Nevin: “I used a quote I found on FanGraphs from you about shifting your thumb and your ‘sink came back.‘ When we spoke earlier, you mentioned that you were looking to ‘get 1.5 inches of depth back on your sinker.‘ What does that mean?”

Oaks: “TrackMan exists in every minor league park. It tracks all types of attributes about each pitch. An average major league pitcher has a fastball that drops a certain number of inches because of gravity. That average is 0,0 on a graph. If your fastball sinks or rises (or has a lot of spin), they’re basing success of pitchers based on how it moves when compared to that 0,0 focal point. My sinker was originally dropping 8-12 units when compared to the major league average. Last year, they told me that my fastball lost 1.5 units, leaving the ball higher in the zone. Once I heard that, I was obsessed with how to get the movement back and that threw off my focus. With the loss of the sink, last year where I would have gotten a ground out to short, this year it’s a hard single to left (assuming same exit velocity).”

Nevin: “Since advanced metrics have invaded baseball, do you have classroom time where you disect things like Spin Rate and Bauer Units? Or is it more pitching coach with pitchers individually?”

Oaks: “It isn’t in a classroom setting, it’s more 1-on-1. But if you feel something is off, the video is available to you. Different angles so you can get varied perspectives on your motion. We do sit down and read the swings of the opposing teams. For example, how will we pitch these guys today, what do they like to do, etc. Most of the time it’s between the starting pitcher and the catcher, and then the catchers will usually take that to then work with the relievers.”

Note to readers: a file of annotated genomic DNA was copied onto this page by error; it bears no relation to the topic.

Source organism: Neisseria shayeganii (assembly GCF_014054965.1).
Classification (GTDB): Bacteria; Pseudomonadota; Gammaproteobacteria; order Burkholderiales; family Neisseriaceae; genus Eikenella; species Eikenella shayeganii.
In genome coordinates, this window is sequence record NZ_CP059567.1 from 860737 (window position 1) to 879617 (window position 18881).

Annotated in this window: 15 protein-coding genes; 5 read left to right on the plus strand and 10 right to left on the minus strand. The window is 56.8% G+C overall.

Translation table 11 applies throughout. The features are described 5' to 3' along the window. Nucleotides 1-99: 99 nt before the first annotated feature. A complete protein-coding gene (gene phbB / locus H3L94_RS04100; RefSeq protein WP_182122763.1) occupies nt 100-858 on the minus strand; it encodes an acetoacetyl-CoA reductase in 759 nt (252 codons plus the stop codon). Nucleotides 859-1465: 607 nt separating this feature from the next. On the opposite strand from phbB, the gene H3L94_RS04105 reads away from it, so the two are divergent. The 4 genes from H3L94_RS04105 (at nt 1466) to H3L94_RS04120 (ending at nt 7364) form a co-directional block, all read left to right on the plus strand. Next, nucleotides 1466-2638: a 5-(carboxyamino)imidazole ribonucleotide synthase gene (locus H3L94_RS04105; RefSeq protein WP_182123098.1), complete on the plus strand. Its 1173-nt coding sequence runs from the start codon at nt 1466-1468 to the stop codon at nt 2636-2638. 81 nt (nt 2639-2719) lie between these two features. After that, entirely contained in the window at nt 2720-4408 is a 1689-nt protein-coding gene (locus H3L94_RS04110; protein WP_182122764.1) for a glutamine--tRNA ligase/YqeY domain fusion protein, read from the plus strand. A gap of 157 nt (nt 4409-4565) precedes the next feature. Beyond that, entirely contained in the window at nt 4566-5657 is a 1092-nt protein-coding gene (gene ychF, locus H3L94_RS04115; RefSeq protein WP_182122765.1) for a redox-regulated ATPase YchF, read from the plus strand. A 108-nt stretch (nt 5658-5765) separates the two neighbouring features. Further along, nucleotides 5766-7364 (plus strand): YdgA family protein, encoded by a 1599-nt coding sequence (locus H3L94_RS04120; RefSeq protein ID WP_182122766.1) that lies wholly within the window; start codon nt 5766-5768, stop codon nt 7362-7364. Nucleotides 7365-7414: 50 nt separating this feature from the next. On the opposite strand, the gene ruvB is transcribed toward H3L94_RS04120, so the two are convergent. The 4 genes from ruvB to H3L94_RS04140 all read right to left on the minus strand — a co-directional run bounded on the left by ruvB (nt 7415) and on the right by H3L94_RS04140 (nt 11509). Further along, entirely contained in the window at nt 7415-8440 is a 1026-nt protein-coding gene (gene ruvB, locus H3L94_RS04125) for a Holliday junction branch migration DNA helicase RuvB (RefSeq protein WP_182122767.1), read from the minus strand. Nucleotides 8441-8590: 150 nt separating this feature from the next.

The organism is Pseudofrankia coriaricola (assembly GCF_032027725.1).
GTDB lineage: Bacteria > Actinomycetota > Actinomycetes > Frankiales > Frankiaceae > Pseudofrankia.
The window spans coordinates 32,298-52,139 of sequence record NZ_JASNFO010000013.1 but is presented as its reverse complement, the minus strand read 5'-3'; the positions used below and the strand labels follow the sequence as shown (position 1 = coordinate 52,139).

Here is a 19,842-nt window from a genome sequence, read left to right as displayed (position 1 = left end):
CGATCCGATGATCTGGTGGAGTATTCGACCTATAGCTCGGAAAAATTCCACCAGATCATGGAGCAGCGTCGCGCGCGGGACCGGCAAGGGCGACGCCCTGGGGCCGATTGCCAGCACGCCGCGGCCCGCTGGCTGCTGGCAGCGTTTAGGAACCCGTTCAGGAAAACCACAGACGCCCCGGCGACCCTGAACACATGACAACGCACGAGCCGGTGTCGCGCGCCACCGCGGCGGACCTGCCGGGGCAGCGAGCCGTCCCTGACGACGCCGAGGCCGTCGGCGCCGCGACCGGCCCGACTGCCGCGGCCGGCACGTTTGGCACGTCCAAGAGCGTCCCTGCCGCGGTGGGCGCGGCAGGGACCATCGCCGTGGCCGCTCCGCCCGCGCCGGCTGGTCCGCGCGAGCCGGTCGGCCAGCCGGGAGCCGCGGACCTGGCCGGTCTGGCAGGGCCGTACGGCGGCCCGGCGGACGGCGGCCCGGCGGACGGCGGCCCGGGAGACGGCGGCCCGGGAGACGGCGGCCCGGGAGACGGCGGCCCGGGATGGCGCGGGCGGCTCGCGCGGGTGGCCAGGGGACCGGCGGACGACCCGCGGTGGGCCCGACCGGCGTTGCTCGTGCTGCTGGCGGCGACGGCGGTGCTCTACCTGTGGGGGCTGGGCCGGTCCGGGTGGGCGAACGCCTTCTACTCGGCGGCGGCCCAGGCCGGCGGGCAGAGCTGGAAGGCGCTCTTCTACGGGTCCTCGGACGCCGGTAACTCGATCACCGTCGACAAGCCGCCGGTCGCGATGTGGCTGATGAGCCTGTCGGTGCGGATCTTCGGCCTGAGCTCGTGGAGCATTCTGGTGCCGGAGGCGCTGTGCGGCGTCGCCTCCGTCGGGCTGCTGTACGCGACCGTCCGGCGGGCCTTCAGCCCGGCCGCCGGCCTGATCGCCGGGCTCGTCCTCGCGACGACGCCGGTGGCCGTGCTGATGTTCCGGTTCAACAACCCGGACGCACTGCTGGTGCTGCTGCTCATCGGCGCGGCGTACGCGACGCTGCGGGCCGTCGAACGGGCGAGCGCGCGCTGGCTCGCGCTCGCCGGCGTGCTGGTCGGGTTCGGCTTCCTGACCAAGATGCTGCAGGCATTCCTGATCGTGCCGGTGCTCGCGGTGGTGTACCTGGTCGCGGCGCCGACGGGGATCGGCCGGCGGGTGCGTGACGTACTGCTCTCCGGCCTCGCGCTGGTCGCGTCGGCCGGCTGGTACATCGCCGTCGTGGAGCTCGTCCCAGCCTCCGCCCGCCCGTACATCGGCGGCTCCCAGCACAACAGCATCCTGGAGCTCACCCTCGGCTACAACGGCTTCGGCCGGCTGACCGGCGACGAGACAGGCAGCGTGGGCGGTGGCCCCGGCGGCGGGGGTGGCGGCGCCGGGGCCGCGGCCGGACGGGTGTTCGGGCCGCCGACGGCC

Nevin: “The catchers have to be the busiest guys on the squad, are they not? Hitting, defense, pitchers … triple duty.”

Oaks: “And they also have to catch bullpen before games. It’s insane how much work they have to do and I don’t think they get enough credit. Some catchers may not be the best hitters, but they’re so good at calling games and working with pitchers, that teams will rolls the dice offensively because the catcher is so good everywhere else. In receiving as well, staying underneath pitches, stealing a call or two, most catchers don’t have the strength in their arms to steal that outside or low pitch and pull it in to get the strike call. That’s huge when they can help their pitchers. It’s game changing. 2-1 becomes 1-2 instead and that changes pitch selection and how a pitcher can set up a hitter.”

Nevin: “To that end, setting up hitters, what is your full pitch arsenal?”

Oaks: “I throw about 95% 2-seams [fastballs], a cutter, a slider, and a change up. If I’m going to go up in the zone or if I want something away [off the plate], I’ll throw a 4-seamer.”

Nevin: “Do you have an idea about the percentage that you throw each pitch?”

Oaks: “Around 65% fastball and 5% change up with the rest cutters or sliders.”

Nevin: “Are the non-fastball pitches harder on your arm?”

Oaks: “I don’t think so. If you have clean mechanics, you should be using your body and you should be okay. I do notice that If I do throw a lot of sliders in a given day that my shoulder and elbow may be a little more sore the next day. I think that’s just the nature of the pitch.”